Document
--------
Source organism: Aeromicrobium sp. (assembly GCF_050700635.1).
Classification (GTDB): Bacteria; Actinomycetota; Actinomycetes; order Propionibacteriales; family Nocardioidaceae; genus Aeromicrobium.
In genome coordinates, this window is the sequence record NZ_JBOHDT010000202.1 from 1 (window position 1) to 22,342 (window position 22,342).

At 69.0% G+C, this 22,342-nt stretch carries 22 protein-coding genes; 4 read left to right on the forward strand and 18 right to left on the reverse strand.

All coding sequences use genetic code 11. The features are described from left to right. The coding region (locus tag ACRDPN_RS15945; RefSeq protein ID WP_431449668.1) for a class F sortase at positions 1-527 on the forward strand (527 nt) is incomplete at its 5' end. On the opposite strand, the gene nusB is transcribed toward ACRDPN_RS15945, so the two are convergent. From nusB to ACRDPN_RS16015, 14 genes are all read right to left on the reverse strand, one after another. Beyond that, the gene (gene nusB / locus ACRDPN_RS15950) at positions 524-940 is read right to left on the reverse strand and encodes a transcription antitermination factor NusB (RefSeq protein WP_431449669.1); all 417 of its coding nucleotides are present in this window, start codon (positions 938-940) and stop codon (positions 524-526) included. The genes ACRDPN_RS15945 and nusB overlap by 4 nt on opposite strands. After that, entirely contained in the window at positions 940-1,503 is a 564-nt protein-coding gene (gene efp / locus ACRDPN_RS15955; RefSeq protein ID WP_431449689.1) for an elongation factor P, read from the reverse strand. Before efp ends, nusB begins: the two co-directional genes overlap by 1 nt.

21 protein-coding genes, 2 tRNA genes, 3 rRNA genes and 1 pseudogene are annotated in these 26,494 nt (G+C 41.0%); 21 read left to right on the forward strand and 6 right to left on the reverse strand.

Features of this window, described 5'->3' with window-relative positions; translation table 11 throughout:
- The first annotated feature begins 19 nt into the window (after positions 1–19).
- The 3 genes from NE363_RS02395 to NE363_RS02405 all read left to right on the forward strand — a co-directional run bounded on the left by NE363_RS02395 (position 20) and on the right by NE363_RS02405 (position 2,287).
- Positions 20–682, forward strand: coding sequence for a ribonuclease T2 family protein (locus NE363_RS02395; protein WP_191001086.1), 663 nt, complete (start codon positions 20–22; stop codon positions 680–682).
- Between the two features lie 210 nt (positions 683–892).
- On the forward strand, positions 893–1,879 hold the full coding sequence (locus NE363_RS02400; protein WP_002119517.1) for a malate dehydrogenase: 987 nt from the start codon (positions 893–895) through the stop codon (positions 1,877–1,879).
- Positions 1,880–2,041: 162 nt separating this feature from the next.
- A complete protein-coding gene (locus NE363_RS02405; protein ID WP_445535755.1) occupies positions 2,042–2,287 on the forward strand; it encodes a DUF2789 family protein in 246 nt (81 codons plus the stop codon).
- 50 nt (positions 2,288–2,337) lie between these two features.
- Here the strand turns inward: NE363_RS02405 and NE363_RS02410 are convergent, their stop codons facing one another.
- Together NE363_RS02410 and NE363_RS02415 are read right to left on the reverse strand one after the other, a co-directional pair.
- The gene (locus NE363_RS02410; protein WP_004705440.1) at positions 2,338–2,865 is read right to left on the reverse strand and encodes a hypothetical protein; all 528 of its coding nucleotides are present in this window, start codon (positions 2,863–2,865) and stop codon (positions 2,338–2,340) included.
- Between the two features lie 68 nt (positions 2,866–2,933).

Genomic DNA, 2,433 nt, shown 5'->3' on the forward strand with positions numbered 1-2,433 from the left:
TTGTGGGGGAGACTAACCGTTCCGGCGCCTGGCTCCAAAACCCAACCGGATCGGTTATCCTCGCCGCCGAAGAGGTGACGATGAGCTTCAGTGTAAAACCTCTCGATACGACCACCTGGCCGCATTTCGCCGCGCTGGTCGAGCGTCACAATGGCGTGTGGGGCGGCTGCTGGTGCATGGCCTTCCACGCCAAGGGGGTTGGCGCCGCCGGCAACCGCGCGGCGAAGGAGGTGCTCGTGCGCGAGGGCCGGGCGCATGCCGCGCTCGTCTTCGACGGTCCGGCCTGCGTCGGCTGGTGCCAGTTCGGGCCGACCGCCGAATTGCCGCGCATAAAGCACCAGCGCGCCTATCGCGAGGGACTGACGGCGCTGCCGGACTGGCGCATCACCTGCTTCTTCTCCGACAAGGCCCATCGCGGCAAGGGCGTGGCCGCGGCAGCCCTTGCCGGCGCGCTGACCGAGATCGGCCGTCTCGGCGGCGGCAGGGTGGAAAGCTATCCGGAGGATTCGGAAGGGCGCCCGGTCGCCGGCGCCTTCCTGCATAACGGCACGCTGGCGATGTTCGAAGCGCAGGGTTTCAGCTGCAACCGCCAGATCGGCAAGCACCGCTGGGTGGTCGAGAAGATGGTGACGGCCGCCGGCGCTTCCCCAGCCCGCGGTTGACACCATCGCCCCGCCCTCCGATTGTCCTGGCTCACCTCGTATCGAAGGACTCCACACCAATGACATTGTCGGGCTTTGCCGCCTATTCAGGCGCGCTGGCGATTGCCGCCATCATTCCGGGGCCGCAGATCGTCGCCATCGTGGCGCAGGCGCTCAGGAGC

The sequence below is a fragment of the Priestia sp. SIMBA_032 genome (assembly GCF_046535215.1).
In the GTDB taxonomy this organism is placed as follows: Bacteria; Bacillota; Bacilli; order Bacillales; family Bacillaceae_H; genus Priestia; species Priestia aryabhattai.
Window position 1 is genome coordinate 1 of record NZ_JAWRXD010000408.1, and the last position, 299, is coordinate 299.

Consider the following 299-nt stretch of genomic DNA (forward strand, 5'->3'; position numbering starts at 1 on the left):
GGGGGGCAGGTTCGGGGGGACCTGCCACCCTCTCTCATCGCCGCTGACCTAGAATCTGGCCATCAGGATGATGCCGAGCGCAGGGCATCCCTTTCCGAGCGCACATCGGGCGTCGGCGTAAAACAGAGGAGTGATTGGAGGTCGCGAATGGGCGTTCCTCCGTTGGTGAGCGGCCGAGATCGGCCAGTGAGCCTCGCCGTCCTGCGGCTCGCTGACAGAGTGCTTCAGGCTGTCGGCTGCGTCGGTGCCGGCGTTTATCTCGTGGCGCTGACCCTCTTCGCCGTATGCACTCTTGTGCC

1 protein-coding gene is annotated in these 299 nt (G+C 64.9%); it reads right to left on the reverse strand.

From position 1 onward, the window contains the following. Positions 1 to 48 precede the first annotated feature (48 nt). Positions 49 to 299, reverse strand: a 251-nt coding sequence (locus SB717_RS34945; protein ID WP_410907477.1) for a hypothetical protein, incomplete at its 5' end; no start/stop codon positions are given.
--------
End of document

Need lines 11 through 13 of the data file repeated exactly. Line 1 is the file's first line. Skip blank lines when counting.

- Between the two features lie 210 nt (positions 683–892).
- On the forward strand, positions 893–1,879 hold the full coding sequence (locus NE363_RS02400; protein WP_002119517.1) for a malate dehydrogenase: 987 nt from the start codon (positions 893–895) through the stop codon (positions 1,877–1,879).
- Positions 1,880–2,041: 162 nt separating this feature from the next.